Contratar a un “ejército” diverso para rastrear COVID-19 durante la reapertura

Como rastreadora de contactos, a Teresa Ayala-Castillo a veces le preguntan si los tés de hierbas y el Vicks VapoRub pueden tratar a COVID-19.

Estas terapias no son exactamente una guía oficial de salud, pero Ayala-Castillo no se sorprende. Escucha y luego sugiere otras ideas, como descansar y beber mucho líquido.

“No quiero decirles que son cuentos, porque estos remedios son cosas con las que estoy 100% familiarizada ya que mi mamá los usó conmigo”, dijo Ayala-Castillo, una ecuatoriana-estadounidense bilingüe, de primera generación, que trabaja para la ciudad de Long Beach, California.

Los departamentos de salud de los Estados Unidos trabajan a un ritmo frenético para dotar de personal a sus “ejércitos” de rastreadores de contactos para controlar la propagación del coronavirus que causa COVID-19.

Los expertos estiman que los departamentos de salud locales y estatales tendrán que agregar entre 100.000 y 300.000 personas para que la economía vuelva

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Add some oomph to your oats | Health Beat

Nuts and berries add a new dimension of nutrition to a bowl of oats by boosting the fiber and antioxidant content. (For Spectrum Health Beat)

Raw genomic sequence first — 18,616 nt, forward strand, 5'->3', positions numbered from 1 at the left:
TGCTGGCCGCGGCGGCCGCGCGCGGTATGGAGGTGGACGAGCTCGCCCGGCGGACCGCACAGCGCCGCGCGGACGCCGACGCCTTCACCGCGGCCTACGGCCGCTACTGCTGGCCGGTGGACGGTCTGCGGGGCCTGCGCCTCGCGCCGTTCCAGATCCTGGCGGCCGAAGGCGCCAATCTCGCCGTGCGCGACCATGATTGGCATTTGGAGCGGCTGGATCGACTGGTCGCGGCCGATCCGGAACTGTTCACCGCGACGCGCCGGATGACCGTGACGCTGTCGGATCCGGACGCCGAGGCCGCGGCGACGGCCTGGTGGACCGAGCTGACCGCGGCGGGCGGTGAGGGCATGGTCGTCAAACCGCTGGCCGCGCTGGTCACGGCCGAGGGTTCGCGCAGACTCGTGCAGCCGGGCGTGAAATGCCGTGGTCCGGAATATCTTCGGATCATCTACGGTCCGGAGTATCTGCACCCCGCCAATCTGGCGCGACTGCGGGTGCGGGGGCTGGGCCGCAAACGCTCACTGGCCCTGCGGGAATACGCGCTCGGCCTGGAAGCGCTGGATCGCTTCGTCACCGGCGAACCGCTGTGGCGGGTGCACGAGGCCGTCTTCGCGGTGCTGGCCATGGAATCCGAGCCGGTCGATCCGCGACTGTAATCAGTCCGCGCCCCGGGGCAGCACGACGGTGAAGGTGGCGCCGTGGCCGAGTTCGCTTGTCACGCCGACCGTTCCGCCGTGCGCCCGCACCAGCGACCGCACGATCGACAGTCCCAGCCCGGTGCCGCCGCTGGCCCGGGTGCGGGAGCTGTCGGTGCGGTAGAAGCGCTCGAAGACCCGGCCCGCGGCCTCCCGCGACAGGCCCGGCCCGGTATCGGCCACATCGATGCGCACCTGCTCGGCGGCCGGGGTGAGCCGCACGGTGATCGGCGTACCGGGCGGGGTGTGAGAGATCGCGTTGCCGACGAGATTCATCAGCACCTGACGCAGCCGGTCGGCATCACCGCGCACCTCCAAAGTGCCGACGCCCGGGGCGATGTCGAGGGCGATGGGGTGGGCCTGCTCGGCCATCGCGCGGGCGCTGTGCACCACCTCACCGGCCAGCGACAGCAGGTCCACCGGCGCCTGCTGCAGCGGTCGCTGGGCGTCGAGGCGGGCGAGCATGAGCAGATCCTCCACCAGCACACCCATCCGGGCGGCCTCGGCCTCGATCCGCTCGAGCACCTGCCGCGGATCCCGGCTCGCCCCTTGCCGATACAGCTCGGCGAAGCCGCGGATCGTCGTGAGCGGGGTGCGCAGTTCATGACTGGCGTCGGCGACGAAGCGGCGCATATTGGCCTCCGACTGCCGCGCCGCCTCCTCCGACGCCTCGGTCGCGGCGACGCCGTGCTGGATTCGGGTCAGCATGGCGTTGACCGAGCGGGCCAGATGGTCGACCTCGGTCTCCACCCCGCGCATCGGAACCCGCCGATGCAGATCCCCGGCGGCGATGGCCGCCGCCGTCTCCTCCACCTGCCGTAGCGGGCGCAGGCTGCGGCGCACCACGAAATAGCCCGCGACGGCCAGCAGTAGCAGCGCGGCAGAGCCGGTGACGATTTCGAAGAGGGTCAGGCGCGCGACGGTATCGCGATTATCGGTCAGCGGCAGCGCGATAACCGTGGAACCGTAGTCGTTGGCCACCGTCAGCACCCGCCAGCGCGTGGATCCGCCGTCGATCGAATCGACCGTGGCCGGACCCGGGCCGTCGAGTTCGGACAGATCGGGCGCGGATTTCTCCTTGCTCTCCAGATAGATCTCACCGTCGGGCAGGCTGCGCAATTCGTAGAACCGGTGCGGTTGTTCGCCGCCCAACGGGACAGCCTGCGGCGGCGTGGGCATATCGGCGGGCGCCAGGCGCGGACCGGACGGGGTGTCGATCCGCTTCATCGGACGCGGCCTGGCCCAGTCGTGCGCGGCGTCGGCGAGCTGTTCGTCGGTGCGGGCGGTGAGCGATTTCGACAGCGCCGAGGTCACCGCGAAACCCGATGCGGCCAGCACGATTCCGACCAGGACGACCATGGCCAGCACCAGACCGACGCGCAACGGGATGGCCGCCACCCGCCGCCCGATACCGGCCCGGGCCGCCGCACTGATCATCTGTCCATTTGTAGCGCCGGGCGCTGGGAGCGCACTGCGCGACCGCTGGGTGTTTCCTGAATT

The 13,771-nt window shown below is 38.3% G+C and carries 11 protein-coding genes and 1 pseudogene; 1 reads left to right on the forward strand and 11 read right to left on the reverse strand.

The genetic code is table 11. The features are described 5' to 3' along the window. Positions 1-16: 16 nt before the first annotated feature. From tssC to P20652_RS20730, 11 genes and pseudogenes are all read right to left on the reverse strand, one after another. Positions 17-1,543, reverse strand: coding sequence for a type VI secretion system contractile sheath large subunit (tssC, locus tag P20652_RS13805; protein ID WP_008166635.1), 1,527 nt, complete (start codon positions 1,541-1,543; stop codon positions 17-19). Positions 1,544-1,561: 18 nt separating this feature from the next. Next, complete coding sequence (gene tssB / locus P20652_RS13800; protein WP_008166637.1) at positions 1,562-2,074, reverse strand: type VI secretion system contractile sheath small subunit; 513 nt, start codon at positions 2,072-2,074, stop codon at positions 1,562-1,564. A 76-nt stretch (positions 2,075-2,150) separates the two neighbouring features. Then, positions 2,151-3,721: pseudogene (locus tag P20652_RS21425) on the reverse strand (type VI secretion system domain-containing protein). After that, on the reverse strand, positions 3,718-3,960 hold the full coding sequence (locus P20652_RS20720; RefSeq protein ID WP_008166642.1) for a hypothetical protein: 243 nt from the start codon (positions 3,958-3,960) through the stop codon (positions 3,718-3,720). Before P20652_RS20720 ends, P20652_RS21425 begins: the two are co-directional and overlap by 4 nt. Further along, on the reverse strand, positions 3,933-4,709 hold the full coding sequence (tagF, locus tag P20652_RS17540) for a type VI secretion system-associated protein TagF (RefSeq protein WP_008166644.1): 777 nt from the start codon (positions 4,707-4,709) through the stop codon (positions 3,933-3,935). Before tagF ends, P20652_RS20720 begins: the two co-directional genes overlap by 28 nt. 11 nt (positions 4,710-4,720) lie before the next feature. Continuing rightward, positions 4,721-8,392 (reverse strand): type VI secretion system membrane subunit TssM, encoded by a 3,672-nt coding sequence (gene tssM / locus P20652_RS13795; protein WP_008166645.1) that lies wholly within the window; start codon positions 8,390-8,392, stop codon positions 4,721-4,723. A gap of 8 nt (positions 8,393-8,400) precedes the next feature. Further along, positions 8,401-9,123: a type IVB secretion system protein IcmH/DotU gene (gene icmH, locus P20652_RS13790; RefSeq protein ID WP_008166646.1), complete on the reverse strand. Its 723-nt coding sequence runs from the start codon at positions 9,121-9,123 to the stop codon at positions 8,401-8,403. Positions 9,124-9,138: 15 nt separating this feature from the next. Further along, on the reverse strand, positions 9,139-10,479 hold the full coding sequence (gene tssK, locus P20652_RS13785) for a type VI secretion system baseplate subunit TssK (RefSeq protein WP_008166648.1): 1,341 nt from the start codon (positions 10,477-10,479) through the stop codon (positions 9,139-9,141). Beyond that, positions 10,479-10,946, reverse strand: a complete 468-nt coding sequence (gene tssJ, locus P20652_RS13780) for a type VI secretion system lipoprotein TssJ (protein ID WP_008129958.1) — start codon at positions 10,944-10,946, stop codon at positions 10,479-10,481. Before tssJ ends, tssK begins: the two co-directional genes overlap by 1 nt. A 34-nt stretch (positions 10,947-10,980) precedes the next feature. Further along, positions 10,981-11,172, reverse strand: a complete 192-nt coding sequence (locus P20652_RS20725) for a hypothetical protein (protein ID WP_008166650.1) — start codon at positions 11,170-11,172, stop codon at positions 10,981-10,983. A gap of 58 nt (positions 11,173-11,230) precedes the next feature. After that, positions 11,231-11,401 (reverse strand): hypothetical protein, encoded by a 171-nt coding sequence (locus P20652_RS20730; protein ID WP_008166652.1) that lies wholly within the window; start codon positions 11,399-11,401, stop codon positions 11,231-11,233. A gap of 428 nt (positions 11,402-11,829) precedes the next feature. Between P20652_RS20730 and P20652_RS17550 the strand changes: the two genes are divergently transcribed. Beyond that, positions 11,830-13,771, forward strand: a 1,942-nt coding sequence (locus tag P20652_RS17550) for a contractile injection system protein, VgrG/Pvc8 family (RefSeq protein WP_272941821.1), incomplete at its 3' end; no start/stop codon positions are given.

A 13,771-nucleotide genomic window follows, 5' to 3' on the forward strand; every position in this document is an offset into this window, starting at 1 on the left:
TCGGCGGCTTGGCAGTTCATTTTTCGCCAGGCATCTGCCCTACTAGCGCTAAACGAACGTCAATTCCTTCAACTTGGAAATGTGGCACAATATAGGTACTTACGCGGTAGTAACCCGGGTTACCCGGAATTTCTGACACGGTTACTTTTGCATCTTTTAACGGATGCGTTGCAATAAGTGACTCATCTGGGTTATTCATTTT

Want to add pizzazz to your morning bowl of oats? Here’s how to spice things up and boost the nutrition.

Oats are rich in important minerals like manganese, which plays a role in controlling blood sugar. They also happen to be very high in fiber, important for gut and heart health.

Nuts and seeds are great toppings for oats that you might be enjoying already. But adding fruit and spices boosts the antioxidant level of your breakfast with very few extra calories.

The following recipe hits the mark on many counts.

It includes turmeric, a healing spice with thousands of medical studies behind it. Turmeric also tastes great when combined with fruit, so this recipe includes mango, rich in vitamins A and C, among others.

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Pandemic Presents New Hurdles, And Hope, For People Struggling With Addiction

Before Philadelphia shut down to slow the spread of the coronavirus, Ed had a routine: most mornings he would head to a nearby McDonald’s to brush his teeth, wash his face and — when he had the money — buy a cup of coffee. He would bounce between homeless shelters and try to get a shower. But since businesses closed and many shelters stopped taking new admissions, Ed has been mostly shut off from that routine.

He’s still living on the streets.

“I’ll be honest, I don’t really sleep too much,” said Ed, who’s 51 and struggling with addiction. “Every four or five days I get a couple hours.”

KHN agreed not to use his last name because he uses illegal drugs.

Philadelphia has the highest overdose rate of any big city in America — in 2019, more than three people a day died of drug overdoses there, on

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